On the topic of alternative energies, one of the most common arguments about why we ought to continue using natural gas, fossil fuels, and otherwise unclean energies is that we do not possess the resources or technology to “make the switch” to clean energy. This is an extremely popular argument by those who work in the industries that produce fossil fuels and natural gases, and thus has become the figurehead for why we ought not to jump right into this clean energy thing. Despite this, evidence to the contrary exists, and the only thing left in the way of swapping to clean energy is that there’s no reason. The impetus on the side favoring clean energy is primarily that global warming is becoming a problem, however if one refuses to believe in the idea that carbon emitters are damaging the environment, there are still reasons why we should switch to clean energy, and the arguments against this can be proven null and void.

The website EcoWatch proposes that we could entirely replace non-renewable energy in the course of three decades, and without delving into the specifics of the transition, that three decades is based on current technology, meaning that if we were to find a more efficient way to produce renewable energy, that time could be cut significantly. Three decades is a conservative estimate, but it is a perfect timeline for those not in favor of replacement. Maclean’s hypothesizes that the world could be out of oil within the next fifty-five years, meaning that without replacement of non-renewables with renewables, we could have an energy crisis in just half a century, which is during most of our lifetimes. That, again, is based on current usage trends, meaning that if we increase our oil usage, that number could significantly decrease.

 

In the end, the argument boils down to three things: we can, we should, and we have to. All three of these things are demonstrably clear, and the evidence to the contrary is becoming weaker and weaker in an age where there are myriad reasons to promote the switch. If one does believe in global warming, the contemporary evidence gives reason enough. If one does not believe in global warming, but they still want electricity in their homes in half a century, they ought to support the renewable energy switch.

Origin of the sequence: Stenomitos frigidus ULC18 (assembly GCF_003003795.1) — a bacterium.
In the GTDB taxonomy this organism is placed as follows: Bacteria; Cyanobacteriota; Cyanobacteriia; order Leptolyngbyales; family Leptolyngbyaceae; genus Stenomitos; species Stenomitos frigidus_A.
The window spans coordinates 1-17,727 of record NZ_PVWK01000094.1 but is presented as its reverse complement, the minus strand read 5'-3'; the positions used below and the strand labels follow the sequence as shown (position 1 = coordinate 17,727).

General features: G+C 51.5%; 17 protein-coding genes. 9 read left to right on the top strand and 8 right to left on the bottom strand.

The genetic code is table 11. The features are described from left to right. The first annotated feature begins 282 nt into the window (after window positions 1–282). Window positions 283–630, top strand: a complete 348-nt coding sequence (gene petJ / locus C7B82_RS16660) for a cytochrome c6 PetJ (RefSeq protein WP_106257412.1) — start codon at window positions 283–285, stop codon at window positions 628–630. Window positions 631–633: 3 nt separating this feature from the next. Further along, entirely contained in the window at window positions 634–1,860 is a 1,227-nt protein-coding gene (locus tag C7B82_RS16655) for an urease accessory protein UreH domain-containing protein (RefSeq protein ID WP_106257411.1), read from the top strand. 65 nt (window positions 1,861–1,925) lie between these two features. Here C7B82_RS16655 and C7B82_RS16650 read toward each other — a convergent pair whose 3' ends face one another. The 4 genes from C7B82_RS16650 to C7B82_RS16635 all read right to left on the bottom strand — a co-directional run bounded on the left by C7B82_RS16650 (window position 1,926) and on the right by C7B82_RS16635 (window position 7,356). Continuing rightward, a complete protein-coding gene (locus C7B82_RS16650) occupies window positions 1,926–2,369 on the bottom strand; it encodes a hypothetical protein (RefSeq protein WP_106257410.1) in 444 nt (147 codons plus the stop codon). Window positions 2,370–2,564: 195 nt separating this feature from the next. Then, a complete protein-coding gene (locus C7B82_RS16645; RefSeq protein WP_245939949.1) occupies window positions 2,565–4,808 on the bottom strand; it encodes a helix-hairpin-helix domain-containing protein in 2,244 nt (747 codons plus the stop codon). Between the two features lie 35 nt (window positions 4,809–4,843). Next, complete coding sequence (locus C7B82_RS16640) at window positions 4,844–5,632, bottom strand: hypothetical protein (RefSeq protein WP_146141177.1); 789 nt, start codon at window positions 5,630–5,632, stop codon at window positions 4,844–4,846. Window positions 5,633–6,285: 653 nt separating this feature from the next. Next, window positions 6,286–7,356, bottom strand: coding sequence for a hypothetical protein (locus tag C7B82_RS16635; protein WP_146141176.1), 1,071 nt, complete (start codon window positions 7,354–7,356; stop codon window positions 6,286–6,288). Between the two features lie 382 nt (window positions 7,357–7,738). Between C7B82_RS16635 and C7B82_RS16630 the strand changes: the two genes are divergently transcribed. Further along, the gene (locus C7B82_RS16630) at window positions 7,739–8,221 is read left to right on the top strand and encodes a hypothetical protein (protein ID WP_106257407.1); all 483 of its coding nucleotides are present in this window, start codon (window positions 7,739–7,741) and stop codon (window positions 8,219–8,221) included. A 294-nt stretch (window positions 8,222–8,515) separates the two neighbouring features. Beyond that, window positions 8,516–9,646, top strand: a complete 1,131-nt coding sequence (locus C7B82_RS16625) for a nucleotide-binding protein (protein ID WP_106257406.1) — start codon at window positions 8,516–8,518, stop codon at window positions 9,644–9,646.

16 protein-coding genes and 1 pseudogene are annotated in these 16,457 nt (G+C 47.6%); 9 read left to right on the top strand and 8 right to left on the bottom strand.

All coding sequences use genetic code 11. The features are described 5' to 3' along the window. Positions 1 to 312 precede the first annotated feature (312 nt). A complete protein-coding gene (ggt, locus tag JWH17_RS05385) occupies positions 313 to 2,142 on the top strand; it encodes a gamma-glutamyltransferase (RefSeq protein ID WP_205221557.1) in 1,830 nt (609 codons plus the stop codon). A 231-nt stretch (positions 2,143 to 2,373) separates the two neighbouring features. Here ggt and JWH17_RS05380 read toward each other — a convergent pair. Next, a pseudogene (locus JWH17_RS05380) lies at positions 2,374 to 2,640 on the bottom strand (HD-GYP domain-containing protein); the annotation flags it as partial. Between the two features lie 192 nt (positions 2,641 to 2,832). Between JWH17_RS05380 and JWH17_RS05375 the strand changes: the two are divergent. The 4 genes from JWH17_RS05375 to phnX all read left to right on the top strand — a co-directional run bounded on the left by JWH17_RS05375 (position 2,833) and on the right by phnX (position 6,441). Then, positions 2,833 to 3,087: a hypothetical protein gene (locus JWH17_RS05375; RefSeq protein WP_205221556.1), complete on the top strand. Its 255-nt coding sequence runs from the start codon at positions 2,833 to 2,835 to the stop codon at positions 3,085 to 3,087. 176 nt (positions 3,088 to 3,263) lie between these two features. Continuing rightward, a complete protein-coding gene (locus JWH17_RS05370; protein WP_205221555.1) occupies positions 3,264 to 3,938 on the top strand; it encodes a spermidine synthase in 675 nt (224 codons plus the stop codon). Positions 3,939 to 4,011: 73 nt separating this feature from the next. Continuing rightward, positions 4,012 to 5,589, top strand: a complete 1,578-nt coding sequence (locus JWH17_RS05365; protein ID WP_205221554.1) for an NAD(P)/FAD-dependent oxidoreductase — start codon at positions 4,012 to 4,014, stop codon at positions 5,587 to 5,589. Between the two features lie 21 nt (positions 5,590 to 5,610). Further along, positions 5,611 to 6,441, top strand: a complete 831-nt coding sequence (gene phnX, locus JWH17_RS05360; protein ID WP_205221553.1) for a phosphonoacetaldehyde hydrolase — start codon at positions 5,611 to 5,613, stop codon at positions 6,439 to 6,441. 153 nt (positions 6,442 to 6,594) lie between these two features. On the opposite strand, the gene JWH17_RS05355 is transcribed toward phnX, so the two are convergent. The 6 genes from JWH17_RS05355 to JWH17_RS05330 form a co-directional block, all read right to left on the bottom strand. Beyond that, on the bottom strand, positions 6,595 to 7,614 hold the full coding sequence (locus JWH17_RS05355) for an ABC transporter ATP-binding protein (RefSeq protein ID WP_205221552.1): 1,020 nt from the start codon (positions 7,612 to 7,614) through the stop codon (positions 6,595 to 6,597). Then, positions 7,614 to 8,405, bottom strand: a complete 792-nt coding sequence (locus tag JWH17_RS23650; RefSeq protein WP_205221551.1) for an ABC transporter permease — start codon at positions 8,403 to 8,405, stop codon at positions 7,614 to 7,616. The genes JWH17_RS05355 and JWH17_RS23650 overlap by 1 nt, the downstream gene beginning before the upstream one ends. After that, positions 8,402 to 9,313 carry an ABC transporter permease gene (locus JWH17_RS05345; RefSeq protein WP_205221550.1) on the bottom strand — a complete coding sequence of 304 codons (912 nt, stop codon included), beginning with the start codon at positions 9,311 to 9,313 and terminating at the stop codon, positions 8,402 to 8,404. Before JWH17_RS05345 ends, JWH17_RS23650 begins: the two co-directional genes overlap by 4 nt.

CC BY-SA 4.0 Can alternative energy sources replace oil? by Hunter is licensed under a Creative Commons Attribution-ShareAlike 4.0 International License.

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4 Comments
  1. NIki 9 months ago

    This is a really great post. I agree that this is the time to take action and start using clean energy. I don’t know too much about renewable energy, but we cant go on the way we are and so we need a solution. The information in this post sold me even more by showing just how much better and more efficient it would be. Many places are beginning to make the change and I truly hope we make the switch soon.

  2. Noah 9 months ago

    Hunter,
    While I’m also very hopeful that renewable, clean energy becomes the norm sooner rather than later, realistically I also know that there are basic reasons why it’s growing at a relatively slow rate. The main expense of renewable energy is the up-front infrastructure investment. Wind turbines need to be manufactured, transported, and assembled. Efficient solar panels are much more expensive in the U.S. than other major solar energy producers such as Australia (but are becoming cheaper as technology improves). The electricity production industry is shifting from coal power natural gas, which is much cheaper per watt. While renewables are even cheaper, the up-front cost of creating a system to harness energy with them deters companies that seek to make a large amount of money in a short amount to time. The renewable energy takeover is coming eventually, it just unfortunately won’t happen until our technology improves enough to the point where massive corporations can spend billions to create ways to produce it and pay off those billions quick enough so that they’re better off than investing in natural gas.

    • Author
      Hunter 9 months ago

      Noah,
      You are absolutely right! There is an enormous up-front cost, but do keep in mind that this cost is being paid not by the government, whose infrastructure budget is far too low to ever make an alternative energy takeover a reality, but by the energy corporations themselves, whose wallet is plenty thick for making this happen. I personally think a big reason they aren’t dishing out the cash is because it is very profitable to continue producing energy with foreign and domestic oil, and not quite as profitable to build solar and wind plants. What do you think?

  3. Sean 9 months ago

    Hunter,
    I agree that we need to start the switch to clean energy very soon, there is no argument against clean energy because it is the perfect solution. im intrigued about the 30 year switch and I do want to look into that Ecowatch website and see what the transition would look like. I hope our world governments start the switch soon because it will be very bad if they wait till we have an energy crisis.

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